So there's always been this tension between people who just want the economic benefits and want their nation to continue more or less independently, and people who believe in the idea of a European army, for example, and a European foreign policy. But agreeing on what the European foreign policy would be has proven notoriously difficult, so they haven't gotten very far.
What are some reasons why they haven’t united?
Initially, the great pitfall that was cited during the Brexit campaign was that you weren't able to control your own borders, and in the U.S., it happens with respect to Mexico. But for Mexico, there's legal and illegal migration; it's certainly not free. Within the European Union, you can go wherever you like. After the Brexit referendum, that issue went off the front burner, and they ended up focusing on a vague idea of sovereignty.
For example, in my mother's village in England, a woman told her "The European regulations tell us that we can't have curved cucumbers." That rule about the curvature of cucumbers is seen as an example of the overreach of these faceless bureaucrats down in Brussels — and [British Prime Minister] Boris Johnson talked about being required to put freezing packages on kippers. But freezing fish before you put it in the mail probably makes sense, and cucumbers can't be excessively curved because of a business regulation designed to fit more cucumbers in a crate. Still, that kind of example was seized upon by people who felt sovereignty was being lost. That’s not hugely prevalent in the rest of Europe, though; it seems to be mainly a phenomenon of the English.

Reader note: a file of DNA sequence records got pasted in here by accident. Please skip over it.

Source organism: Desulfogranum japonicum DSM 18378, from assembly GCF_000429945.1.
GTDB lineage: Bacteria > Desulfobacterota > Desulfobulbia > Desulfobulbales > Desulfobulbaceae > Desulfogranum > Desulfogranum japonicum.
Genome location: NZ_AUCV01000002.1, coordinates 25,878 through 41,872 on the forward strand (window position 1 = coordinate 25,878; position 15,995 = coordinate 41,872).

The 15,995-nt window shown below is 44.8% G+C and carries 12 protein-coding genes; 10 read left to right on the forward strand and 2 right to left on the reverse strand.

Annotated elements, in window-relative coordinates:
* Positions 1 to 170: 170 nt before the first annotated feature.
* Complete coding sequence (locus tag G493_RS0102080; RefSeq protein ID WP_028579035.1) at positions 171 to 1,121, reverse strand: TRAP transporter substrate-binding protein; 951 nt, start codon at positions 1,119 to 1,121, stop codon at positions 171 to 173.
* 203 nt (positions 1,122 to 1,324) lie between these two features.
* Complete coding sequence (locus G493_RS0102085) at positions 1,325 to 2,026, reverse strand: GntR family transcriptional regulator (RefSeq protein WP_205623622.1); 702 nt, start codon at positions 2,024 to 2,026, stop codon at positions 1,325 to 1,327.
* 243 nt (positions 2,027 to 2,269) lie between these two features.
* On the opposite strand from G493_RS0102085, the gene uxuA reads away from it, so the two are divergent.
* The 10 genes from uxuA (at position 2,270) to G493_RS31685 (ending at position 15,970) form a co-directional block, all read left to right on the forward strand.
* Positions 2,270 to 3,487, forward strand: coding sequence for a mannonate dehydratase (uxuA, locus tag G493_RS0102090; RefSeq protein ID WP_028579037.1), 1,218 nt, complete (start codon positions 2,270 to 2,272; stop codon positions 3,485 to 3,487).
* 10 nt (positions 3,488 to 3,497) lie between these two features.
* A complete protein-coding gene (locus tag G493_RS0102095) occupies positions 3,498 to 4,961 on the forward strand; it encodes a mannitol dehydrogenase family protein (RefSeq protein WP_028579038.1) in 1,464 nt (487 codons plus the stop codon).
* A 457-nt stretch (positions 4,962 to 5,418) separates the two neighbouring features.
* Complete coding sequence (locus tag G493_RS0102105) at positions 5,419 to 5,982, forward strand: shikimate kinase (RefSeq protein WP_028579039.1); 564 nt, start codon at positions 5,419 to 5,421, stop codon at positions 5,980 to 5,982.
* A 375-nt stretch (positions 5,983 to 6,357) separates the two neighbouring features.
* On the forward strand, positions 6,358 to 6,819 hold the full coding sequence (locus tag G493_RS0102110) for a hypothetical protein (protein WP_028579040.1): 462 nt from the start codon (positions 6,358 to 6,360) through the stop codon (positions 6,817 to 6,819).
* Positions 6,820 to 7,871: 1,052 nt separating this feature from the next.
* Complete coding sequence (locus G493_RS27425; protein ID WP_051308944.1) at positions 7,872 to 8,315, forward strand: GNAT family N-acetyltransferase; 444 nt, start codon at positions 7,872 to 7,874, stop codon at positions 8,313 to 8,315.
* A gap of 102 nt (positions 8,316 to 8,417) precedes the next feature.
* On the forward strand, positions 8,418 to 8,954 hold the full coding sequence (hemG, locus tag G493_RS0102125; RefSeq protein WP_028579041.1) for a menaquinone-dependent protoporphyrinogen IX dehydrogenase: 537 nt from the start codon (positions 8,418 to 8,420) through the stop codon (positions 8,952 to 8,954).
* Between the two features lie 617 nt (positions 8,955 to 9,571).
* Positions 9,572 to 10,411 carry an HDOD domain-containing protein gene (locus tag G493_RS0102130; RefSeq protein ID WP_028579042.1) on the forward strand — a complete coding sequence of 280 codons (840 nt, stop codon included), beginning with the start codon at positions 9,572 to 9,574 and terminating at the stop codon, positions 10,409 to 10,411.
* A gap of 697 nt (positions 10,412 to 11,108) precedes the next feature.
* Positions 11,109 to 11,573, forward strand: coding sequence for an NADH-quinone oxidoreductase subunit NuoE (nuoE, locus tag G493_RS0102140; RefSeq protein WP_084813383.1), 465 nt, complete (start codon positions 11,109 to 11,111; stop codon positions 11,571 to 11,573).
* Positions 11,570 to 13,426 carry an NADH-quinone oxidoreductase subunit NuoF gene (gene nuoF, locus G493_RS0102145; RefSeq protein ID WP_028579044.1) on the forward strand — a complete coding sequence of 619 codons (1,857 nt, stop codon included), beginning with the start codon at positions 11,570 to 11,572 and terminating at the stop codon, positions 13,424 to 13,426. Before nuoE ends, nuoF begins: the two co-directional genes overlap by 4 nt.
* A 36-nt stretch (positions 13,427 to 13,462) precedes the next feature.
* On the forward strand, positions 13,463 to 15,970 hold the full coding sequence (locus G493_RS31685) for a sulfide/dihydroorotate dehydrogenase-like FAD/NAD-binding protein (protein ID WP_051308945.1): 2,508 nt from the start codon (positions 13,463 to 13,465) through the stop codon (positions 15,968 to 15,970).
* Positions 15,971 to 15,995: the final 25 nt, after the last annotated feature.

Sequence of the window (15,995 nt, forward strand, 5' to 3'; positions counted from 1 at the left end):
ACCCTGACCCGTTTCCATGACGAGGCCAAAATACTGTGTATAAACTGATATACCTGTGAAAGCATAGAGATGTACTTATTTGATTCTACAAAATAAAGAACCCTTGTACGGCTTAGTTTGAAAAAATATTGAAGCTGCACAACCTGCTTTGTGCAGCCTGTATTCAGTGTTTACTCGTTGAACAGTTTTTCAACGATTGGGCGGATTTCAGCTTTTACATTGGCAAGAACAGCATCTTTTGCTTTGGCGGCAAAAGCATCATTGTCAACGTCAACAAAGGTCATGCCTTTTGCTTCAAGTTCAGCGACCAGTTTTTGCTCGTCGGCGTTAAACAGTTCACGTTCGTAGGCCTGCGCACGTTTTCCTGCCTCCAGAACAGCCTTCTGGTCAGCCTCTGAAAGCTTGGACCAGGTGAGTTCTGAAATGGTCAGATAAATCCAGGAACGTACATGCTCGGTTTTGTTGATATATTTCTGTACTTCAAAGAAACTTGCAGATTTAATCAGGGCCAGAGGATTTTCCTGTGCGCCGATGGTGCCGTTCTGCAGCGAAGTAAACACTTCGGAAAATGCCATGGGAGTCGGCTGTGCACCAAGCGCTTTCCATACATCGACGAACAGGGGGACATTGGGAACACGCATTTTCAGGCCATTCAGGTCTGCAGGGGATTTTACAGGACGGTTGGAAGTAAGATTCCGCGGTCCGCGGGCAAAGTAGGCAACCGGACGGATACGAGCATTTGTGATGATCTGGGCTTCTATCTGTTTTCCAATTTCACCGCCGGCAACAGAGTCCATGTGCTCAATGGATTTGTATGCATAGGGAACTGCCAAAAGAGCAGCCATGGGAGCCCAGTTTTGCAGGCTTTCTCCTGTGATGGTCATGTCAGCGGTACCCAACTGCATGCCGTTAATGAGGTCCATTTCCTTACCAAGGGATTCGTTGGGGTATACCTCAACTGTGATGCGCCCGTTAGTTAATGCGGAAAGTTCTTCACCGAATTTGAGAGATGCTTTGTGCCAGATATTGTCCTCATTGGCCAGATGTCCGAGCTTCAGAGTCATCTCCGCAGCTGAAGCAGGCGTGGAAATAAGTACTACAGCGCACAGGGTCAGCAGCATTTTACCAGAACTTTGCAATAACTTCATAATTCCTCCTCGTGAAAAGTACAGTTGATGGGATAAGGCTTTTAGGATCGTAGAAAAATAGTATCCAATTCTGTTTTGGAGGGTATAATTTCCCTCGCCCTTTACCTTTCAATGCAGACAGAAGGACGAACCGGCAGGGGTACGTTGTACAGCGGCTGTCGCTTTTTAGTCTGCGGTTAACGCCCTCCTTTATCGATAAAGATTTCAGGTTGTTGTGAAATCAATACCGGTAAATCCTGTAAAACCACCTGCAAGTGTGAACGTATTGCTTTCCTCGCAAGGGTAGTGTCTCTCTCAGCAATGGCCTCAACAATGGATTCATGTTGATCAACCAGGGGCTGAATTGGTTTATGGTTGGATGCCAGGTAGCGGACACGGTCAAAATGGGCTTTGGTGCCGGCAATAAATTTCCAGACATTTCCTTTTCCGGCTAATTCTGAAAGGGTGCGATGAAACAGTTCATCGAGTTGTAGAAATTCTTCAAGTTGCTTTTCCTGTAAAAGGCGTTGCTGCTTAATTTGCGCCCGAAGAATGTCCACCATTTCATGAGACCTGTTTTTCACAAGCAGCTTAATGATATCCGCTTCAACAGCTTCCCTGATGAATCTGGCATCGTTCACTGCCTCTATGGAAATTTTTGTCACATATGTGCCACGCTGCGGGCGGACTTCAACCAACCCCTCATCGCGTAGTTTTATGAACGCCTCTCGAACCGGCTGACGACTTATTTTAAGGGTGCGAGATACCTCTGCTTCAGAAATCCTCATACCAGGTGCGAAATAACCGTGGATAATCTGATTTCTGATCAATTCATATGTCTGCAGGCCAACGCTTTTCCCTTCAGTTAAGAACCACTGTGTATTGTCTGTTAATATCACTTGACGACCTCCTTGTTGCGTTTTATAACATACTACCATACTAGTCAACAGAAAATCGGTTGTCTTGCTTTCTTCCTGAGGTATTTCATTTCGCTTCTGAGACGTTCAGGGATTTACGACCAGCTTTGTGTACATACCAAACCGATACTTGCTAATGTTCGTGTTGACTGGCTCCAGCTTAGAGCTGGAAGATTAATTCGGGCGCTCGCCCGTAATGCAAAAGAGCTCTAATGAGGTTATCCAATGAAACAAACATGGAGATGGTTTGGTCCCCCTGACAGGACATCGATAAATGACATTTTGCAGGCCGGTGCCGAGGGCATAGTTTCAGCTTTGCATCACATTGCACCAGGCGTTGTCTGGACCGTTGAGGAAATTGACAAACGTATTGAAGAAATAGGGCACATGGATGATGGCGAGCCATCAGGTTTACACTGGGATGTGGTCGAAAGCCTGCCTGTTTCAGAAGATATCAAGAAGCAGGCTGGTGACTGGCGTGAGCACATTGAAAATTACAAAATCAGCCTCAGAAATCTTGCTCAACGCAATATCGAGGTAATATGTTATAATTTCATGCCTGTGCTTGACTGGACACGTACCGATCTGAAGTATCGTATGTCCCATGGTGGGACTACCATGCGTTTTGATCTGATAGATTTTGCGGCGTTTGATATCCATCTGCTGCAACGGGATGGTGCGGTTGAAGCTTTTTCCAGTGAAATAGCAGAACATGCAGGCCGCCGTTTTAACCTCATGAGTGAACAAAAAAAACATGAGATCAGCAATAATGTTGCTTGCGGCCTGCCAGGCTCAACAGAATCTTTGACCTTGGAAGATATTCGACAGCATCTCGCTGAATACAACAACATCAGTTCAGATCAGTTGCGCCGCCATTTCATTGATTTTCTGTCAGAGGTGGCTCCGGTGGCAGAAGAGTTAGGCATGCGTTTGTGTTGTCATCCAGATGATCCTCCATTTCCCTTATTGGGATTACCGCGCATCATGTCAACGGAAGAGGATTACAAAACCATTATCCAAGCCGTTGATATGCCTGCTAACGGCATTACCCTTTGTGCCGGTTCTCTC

The most interesting recent case was with Covid, when it seemed like the Brits moved very quickly and nimbly to get large amounts of vaccine, and the European Union moved in a slow and bureaucratic way. So many people thought, “Here's an example of how too much political unification can be a bad thing, because it makes it hard for countries to show individual initiative to get things done.” I don't know how it will all shake out, but last winter it seemed like a pretty good argument for why too much integration could have a downside.